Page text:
Moisture Sealants for the Home


Sealants / Comments and Recommendations

Every property owner or renter has been forced to try and find a way of sealing out moisture, mold, or other forms of deterioration, with what we all refer to as either caulk, grout, mortar or any other products that we hope will stop the intrusion, leakage, seepage, or condensation, that is accumulating or running down, or dripping, someplace in the home, rent or other structure that we are involved with.

This is a universal problem and in most cases, has no real easy solution or fix.

I am going to call all of these items “ sealants “ whether they actually fall under this identification, for the sake of this webpage, they will be referred to as sealants.

In many instances the use of a sealant is the incorrect procedure for correction of the problem. There are many occurrences, where water or moisture cannot be resolved with the use of a sealant.

What are a few of the issues within a structure that cannot be solved by the application of a sealant?

  • Worn and deteriorated roof shingles or siding. The deterioration of a roof or the façade of a structure, in most cases will not be properly repaired with the use of a sealant. If the roof is a shingle roof and is over 20 years old, chances are, the deterioration is beyond the spreading of a roofing sealant to solve the moisture problem. The cracking and breaking of the façade of a structure is normally the sign of more substantial deterioration or failure elsewhere in the makeup of the entire siding assembly. In both of these situations, professional contractors or a professional construction consultant, should be contacted, and their advice strongly considered. Many times the entire roof may have to be replaced as well as the substrate inspected for moisture deterioration and loss.

 

  • Basement or foundation issues. In many instances the intrusion of water, or the build-up of moisture on the interior of basement walls or floors, will not be adequately corrected by the application of a sealant. In most instances, if the water is consistent, and the amounts are ample enough to not evaporate for several days or weeks, the correction is not the application of a sealant, no matter what the manufacturers will indicate.   As with the roofing and siding, an inspection by a local professional waterproofing expert, or the advice of a professional construction consultant should be sought. There are several solutions to this type of issue; however, they are normally more involved than merely the use of the proper sealant.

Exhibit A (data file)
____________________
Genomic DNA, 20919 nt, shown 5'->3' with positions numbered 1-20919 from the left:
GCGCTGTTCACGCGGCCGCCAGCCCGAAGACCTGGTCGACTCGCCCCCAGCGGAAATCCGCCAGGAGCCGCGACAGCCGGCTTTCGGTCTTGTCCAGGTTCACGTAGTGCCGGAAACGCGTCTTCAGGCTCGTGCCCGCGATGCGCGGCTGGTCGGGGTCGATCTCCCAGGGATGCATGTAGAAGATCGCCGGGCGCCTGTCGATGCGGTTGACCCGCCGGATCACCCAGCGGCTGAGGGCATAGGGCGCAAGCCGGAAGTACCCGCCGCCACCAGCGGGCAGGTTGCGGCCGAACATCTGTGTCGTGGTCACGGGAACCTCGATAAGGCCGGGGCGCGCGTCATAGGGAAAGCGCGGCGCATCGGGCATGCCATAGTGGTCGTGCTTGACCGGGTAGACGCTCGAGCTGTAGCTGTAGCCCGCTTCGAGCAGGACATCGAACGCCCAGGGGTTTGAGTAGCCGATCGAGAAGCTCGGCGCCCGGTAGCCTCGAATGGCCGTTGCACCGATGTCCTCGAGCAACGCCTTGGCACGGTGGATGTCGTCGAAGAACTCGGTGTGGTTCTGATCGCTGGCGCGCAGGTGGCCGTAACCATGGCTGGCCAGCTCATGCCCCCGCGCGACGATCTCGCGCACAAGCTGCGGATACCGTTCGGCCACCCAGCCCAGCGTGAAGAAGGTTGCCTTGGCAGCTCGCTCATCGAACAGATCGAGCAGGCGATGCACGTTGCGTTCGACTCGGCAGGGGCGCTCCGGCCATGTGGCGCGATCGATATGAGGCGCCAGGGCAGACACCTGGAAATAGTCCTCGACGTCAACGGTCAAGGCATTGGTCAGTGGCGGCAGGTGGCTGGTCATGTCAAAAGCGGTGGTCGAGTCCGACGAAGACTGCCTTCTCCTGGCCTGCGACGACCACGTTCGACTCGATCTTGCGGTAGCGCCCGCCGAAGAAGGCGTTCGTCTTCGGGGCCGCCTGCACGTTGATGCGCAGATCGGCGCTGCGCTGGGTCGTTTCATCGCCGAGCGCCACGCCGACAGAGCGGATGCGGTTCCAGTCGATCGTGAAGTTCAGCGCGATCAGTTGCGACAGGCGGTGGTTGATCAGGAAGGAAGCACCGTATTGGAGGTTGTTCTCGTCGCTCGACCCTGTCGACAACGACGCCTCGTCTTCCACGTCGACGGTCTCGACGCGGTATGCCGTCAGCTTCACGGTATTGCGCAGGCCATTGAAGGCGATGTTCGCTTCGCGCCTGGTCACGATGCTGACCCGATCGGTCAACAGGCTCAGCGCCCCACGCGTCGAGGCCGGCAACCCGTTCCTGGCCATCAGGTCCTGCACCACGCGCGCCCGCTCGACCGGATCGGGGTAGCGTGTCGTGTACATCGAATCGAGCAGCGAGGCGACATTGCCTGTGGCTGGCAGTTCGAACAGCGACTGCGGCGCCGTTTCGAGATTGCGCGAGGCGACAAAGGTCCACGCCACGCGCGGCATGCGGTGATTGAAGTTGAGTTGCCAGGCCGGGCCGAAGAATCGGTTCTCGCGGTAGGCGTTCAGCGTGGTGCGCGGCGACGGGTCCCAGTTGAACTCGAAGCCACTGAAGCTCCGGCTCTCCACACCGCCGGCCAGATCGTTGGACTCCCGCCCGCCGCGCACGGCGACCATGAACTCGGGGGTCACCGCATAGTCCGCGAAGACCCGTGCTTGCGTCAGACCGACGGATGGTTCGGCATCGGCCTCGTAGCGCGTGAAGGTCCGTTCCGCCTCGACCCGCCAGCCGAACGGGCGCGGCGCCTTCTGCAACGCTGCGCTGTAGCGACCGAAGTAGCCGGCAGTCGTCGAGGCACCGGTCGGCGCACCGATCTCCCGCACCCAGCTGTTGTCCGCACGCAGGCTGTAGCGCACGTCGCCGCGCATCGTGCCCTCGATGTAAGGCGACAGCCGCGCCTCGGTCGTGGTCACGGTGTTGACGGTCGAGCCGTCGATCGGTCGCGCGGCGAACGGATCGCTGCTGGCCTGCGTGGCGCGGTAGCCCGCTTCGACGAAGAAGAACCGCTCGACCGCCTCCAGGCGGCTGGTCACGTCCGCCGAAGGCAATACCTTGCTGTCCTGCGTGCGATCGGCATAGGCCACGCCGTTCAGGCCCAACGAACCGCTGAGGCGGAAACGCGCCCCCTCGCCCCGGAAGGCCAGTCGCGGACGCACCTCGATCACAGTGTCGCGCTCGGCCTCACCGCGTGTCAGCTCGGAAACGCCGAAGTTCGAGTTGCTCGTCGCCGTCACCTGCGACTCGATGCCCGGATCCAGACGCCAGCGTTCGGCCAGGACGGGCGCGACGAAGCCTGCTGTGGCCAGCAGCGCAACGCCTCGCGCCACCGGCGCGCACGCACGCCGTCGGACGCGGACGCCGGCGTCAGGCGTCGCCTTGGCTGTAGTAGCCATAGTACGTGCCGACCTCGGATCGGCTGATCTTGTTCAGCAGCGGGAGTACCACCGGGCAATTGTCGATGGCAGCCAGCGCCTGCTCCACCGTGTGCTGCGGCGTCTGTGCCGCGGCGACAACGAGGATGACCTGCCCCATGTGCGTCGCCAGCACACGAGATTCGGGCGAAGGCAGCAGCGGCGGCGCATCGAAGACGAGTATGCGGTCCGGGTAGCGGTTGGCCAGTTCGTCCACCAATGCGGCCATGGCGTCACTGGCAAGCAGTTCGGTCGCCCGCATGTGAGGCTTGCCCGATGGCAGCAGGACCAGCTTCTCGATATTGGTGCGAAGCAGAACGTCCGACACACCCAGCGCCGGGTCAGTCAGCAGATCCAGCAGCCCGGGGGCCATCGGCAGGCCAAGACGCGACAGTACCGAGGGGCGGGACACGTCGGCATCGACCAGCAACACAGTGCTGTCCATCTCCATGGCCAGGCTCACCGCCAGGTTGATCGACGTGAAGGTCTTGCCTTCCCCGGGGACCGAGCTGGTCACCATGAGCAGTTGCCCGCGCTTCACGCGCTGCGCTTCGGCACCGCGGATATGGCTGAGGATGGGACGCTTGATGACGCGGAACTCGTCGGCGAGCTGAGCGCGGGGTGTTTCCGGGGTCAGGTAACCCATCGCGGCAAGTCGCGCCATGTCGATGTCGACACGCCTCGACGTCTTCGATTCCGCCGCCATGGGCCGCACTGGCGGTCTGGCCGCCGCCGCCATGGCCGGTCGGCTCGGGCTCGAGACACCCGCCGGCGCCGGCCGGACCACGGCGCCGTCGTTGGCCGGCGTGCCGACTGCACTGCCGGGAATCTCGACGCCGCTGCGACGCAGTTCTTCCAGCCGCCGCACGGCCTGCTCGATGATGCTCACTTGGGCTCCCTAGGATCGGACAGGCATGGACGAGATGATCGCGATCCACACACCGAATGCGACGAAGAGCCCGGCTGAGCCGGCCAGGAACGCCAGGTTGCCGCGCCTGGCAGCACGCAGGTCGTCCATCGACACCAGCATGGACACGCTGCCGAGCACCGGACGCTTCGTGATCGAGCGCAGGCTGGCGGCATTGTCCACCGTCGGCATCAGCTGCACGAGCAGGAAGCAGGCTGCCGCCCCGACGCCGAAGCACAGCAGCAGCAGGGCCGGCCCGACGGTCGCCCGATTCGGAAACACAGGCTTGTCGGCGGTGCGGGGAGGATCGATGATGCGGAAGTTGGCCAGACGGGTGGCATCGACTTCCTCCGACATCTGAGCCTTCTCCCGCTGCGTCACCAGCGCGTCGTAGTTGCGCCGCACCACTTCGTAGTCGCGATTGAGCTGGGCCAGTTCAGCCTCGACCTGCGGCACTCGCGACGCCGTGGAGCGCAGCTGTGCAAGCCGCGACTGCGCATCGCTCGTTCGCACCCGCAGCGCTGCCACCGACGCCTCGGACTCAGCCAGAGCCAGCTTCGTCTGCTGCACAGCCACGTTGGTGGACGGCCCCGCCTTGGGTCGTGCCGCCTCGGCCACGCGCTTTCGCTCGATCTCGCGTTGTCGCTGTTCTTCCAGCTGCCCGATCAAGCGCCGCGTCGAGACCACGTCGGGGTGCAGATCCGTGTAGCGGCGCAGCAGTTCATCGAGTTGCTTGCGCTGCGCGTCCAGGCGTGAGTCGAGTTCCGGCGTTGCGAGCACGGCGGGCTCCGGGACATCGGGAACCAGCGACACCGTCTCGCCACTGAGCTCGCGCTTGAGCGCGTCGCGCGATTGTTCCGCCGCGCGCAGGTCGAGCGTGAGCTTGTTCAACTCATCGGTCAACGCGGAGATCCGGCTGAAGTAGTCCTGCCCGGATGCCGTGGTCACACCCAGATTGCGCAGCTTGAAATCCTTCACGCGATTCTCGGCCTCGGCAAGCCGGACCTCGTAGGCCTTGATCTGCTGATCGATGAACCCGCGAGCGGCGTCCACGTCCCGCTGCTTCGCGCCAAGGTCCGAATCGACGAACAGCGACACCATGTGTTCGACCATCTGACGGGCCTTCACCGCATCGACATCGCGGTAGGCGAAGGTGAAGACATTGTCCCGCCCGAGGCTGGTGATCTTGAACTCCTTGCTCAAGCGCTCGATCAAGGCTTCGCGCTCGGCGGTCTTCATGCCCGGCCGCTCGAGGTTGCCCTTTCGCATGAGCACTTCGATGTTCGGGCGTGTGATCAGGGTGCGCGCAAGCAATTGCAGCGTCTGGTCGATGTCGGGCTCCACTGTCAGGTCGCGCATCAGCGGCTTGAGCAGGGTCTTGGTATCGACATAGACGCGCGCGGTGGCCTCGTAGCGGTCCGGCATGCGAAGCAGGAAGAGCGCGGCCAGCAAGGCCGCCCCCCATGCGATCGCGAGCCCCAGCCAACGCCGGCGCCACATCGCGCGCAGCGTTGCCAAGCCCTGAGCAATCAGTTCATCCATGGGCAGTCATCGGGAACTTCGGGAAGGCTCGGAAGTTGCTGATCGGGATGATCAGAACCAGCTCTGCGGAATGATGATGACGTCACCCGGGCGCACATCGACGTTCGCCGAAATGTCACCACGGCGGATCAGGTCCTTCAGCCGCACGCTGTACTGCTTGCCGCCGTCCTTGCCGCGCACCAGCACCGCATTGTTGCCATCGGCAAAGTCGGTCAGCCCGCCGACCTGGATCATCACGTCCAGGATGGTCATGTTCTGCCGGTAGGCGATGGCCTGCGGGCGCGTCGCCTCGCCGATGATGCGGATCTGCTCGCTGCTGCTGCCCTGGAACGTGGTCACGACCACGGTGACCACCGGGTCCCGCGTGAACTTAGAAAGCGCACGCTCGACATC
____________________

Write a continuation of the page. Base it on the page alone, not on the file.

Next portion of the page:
• Compromised mechanical systems. If water is the result of a broken or leaking pipe, appliance or piece of equipment, or if the condensate water off of the air conditioning condenser is seeping into the living areas of the home, the application of a sealant will not solve the problem. Broken pipes, compromised vents, and other mechanical issues that may cause water buildup, should be reviewed and corrected by a professional plumber or mechanical contractor. As with No.’s 1 & 2 already discussed, the use of a professional construction consultant should be considered to properly address these types of moisture issues.

 

The problems that can be solved with a sealant

  • Deteriorated bathroom caulk. Caulking is used to set the sink into the vanity top, to seal the interface between the top of the tub and the adjacent tile or waterproof surface located above the tub, or the joint at the toilet base where it meets the floor tile or other finish. This caulk can be replaced with a sealant that is manufactured and designed for this use. All hardware stores and builder supply stores will carry countless brands, types and colors of this popular sealant.
  • Exterior gutter and leader leaks. If your gutters or leaders are leaking on the exterior of the structure, the use of a sealant to cover these leaks and reduce them, is the proper technique for correction. The importance of having a 100% waterproof system of gutters and leaders is not as important as anything leaking on the interior of the structure. Similar to the deteriorated bathroom caulk, all hardware stores and builder supply store will carry products for this application.

 

  • Driveway cracks and deterioration. The use of special driveway sealants, is a good maintenance routine for your driveway. Sealing the driveway as recommended by the manufacturers of the sealant products, will keep the driveway asphalt properly protected, slow down the normal deterioration of the surface and keep the driveway intact. In addition, the application of a sealer will improve the overall appearance of the driveway. Again, all hardware and builder supply stores will carry this product.

 

  • Small exterior foundation cracks. As we have discussed in other webpages on this website, the stopping of water entering the basement, must be done on the exterior of the foundation wall. There are sealants that are designed to provide a waterproof seal on the exterior foundation wall for small cracks and compromises in the foundation walls. Once again, as we have stated numerous times, any attempt to seal substantial cracks or issues with the foundation walls on the interior of the structure will eventually fail. Water must be stopped on the exterior of the basement or managed once inside the basement. Unfortunately there is no 100% solution to sealing the interior surface of foundation walls and stopping the flow of water into the basement. Eventually the water will penetrate the sealant, causing bubbles as well as compromises within the applied surface. Water on the interior of the foundation, or the basement slab, must be managed by either stopping the water, prior to entering the basement, or channeling the water, once it gains access into the basement.